The Itinerary at a Glance
An unforgettable journey through the state known as the Birthplace of America’s Music.
Duration: 4 Days Available: Year-round This Itinerary is Ideal For: All
Once you cross the state line south of Memphis into the Birthplace of America’s Music, make your way to Tupelo. Here you will explore the hometown of the King of Rock ’n’ Roll, Elvis Presley.
Start the day at the all-encompassing Elvis Presley Center, which includes the humble, two-room house where Elvis was born, Elvis Presley Park and the Elvis Presley Museum and Memorial Chapel.
Lunch on your own at one of Tupelo’s local and homegrown restaurants.
Take a short drive downtown to visit the hardware store where Elvis’ mother Gladys purchased his first guitar. Stand where Elvis stood when he first held it. A couple of blocks down Main Street is the Fairpark District, where you can find the larger-than-life statue of Elvis based on his 1956 Homecoming Concert at the Tupelo Fairgrounds. The statue offers a wonderful photo opportunity to commemorate your Tupelo trip.
Check in to one of Tupelo’s group-friendly hotels before departing for dinner at Blue Canoe, a laid-back joint with good food and original live music.
Following breakfast and hotel checkout, travel less than an hour to Oxford, a charming college town immortalized in the writings of William Faulkner.
Begin your day with a stroll around the town square, where you can peruse literature at the quaint bookstore, Square Books, or the musical offerings at the End of All Music record store.
Remember to grab a photo with Faulkner – the town has a bronze statue of the world-famous author on a bench in front of City Hall. You can then walk south of the square and tour his home,
Rowan Oak. Originally built in 1844 and sitting on more than 29 acres of land, this is where the great literary mind wrote a few of his masterpieces – there is even an outline of his novel, A Fable, scribbled on the study wall.
Renowned for its culinary offerings, the square has numerous restaurants for lunch.
From Rowan Oak, hop on University Avenue and head towards the University of Mississippi campus, known as “Ole Miss.” Tour the Center for the Study of Southern Culture, a research center for Southern Music, literature and folklore, then visit the University of Mississippi Blues Archive, the only research facility in the country dedicated to the study of the blues. The archive houses artifacts, photographs, recordings and the personal collections of blues legend and Mississippi native B.B. King.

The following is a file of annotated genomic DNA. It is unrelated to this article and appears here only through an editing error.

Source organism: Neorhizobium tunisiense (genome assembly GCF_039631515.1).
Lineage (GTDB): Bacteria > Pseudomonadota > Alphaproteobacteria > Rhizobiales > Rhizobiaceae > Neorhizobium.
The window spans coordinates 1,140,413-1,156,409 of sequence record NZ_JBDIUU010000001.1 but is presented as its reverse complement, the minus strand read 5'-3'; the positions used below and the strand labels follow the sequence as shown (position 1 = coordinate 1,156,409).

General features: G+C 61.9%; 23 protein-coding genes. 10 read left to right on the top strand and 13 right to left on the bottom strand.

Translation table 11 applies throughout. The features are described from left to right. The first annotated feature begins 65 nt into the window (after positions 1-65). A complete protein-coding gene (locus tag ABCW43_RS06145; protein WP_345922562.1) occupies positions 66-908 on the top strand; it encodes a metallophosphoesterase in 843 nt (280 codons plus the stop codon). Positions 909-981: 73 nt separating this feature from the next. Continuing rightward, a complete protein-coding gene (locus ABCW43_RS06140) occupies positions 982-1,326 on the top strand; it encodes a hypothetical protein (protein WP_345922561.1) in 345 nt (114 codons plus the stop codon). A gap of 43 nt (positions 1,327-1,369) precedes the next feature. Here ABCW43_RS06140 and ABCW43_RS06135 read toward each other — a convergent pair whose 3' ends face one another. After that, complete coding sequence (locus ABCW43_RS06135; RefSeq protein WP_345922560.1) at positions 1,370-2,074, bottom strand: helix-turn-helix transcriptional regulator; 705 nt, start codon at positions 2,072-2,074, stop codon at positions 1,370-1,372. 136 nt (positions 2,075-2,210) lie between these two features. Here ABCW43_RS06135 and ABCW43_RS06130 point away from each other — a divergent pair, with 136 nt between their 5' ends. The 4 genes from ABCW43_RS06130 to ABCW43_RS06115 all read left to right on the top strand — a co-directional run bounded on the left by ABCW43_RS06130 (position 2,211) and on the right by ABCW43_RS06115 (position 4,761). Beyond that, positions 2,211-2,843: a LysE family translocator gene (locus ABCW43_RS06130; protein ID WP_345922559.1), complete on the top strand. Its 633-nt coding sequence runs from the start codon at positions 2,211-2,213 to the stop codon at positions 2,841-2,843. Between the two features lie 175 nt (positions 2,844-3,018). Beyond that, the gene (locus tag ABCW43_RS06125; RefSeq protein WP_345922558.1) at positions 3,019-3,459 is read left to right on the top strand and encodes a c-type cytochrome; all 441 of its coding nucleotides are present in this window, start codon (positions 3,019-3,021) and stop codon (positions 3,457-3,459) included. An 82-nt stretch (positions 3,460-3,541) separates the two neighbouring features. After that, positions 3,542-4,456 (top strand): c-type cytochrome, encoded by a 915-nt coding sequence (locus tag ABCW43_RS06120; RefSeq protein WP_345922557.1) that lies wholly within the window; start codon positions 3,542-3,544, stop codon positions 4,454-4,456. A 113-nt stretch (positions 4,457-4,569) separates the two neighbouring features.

Depart Oxford and head west towards Clarksdale in the Mississippi Delta region, where the blues was born.
Check into your Clarksdale hotel. There are group accommodations for every budget. For dinner, check out Ground Zero Blues Club, a restaurant and club dedicated to showcasing the best of today’s Delta blues musicians. Ground Zero features live blues acts Wednesday through Saturday nights.
Breakfast and hotel checkout.
Once home to blues greats like Muddy Waters, John Lee Hooker, W.C. Handy, Charley Patton, Robert Johnson and Howlin’ Wolf, Clarksdale is a mecca for modern-day music fans. Head for the Delta Blues Museum, where you can learn more about these musicians’ beginnings and careers. The museum houses the actual cabin that was Muddy Waters’childhood home.
Depart for your next Delta destination, Cleveland.
En route to Cleveland, visit Dockery Farms, a historic plantation listed as the possible birthplace of the blues. Seemingly trapped in time, Dockery Farms offers visitors an authentic look at a full functioning late 19th century farm operation.
From farm to city, make your way into Cleveland proper and check out the state-of-the-art GRAMMY Museum®
Mississippi. Similar to its sister museum— GRAMMY Museum® at L.A. LIVE—it is dedicated to exploring the past, present and future of music while casting a spotlight on the deep musical roots of Mississippi. Visitors can engage in a Mississippi-centric display introducing them to the impact of Mississippi’s songwriters, producers and musicians on the traditional and modern music landscape.
Lunch at any of Cleveland’s remarkable restaurants.
In Leland, tour the Highway 61 Blues Museum to learn even more about the Mississippi Delta blues. At Indianola visit the B.B. King Museum and Delta Interpretive Center, where the life and music of the renowned musician is shared along with the rich cultural heritage of the Mississippi Delta.
Follow Highway 82 to Greenwood, home to eight markers on the Mississippi Blues Trail. Tour Greenwood’s Blues Heritage Gallery, dedicated to Robert Johnson, the renowned “King of the Delta Blues.” Continue through the Delta to Yazoo City and learn about Bentonia Blues and the Skip James connection.
Press on to downtown Jackson and check in to the hotel of your choice. This evening enjoy blues, rock and country music at one of the capital city’s clubs. Local favorite Hal & Mal’s, a premier music venue for acts of all genres, serves Gulf Coast seafood, po’boys, burgers and more. Iron Horse Grill is another favorite for those looking for dinner and live music. Also downtown is F. Jones Corner on historic Farish Street, offering live blues and bar fare.
Enjoy breakfast before checkout from your Jackson hotel.
Next stop is Meridian, home of the recently opened, state-of-the-art Mississippi Arts & Entertainment Experience (MAX,) a 60,000-square-foot facility dedicated to the state’s musicians, actors, writers and other creative artists. The MAX showcases the roots of Mississippi’s most famous contributors to the arts with state-of-the-art interactive exhibits. From Tupelo’s Elvis, to Indianola’s B.B. King, to Pascagoula’s Jimmy Buffett, to Meridian’s own “King of Country Music,” Jimmie Rodgers, the stories and works of artists from every region of the state can be explored at the MAX.
Depart Mississippi with fond memories in your mind and new tunes in your heart.